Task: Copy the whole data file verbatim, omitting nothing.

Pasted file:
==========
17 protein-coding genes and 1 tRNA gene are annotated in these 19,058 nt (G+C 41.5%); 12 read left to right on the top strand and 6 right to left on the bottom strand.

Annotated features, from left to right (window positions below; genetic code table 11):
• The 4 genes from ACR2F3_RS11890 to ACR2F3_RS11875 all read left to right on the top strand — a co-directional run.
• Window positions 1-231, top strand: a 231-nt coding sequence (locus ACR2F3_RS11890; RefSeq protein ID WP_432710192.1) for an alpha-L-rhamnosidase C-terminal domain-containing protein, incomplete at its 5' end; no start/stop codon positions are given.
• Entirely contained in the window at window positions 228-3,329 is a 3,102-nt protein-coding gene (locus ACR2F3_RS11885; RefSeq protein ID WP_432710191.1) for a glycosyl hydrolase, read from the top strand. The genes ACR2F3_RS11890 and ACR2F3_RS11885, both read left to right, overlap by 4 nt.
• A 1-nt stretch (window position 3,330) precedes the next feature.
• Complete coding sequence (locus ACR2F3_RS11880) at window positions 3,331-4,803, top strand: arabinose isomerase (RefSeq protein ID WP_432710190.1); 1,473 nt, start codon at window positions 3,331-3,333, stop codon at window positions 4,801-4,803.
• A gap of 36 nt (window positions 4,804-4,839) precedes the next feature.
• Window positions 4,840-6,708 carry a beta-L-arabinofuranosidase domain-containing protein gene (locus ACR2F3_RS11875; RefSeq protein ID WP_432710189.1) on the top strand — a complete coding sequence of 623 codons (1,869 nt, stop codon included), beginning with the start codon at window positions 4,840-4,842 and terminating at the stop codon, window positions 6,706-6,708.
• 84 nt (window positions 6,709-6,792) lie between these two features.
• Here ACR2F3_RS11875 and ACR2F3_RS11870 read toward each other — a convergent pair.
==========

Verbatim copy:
17 protein-coding genes and 1 tRNA gene are annotated in these 19,058 nt (G+C 41.5%); 12 read left to right on the top strand and 6 right to left on the bottom strand.

Annotated features, from left to right (window positions below; genetic code table 11):
• The 4 genes from ACR2F3_RS11890 to ACR2F3_RS11875 all read left to right on the top strand — a co-directional run.
• Window positions 1-231, top strand: a 231-nt coding sequence (locus ACR2F3_RS11890; RefSeq protein ID WP_432710192.1) for an alpha-L-rhamnosidase C-terminal domain-containing protein, incomplete at its 5' end; no start/stop codon positions are given.
• Entirely contained in the window at window positions 228-3,329 is a 3,102-nt protein-coding gene (locus ACR2F3_RS11885; RefSeq protein ID WP_432710191.1) for a glycosyl hydrolase, read from the top strand. The genes ACR2F3_RS11890 and ACR2F3_RS11885, both read left to right, overlap by 4 nt.
• A 1-nt stretch (window position 3,330) precedes the next feature.
• Complete coding sequence (locus ACR2F3_RS11880) at window positions 3,331-4,803, top strand: arabinose isomerase (RefSeq protein ID WP_432710190.1); 1,473 nt, start codon at window positions 3,331-3,333, stop codon at window positions 4,801-4,803.
• A gap of 36 nt (window positions 4,804-4,839) precedes the next feature.
• Window positions 4,840-6,708 carry a beta-L-arabinofuranosidase domain-containing protein gene (locus ACR2F3_RS11875; RefSeq protein ID WP_432710189.1) on the top strand — a complete coding sequence of 623 codons (1,869 nt, stop codon included), beginning with the start codon at window positions 4,840-4,842 and terminating at the stop codon, window positions 6,706-6,708.
• 84 nt (window positions 6,709-6,792) lie between these two features.
• Here ACR2F3_RS11875 and ACR2F3_RS11870 read toward each other — a convergent pair.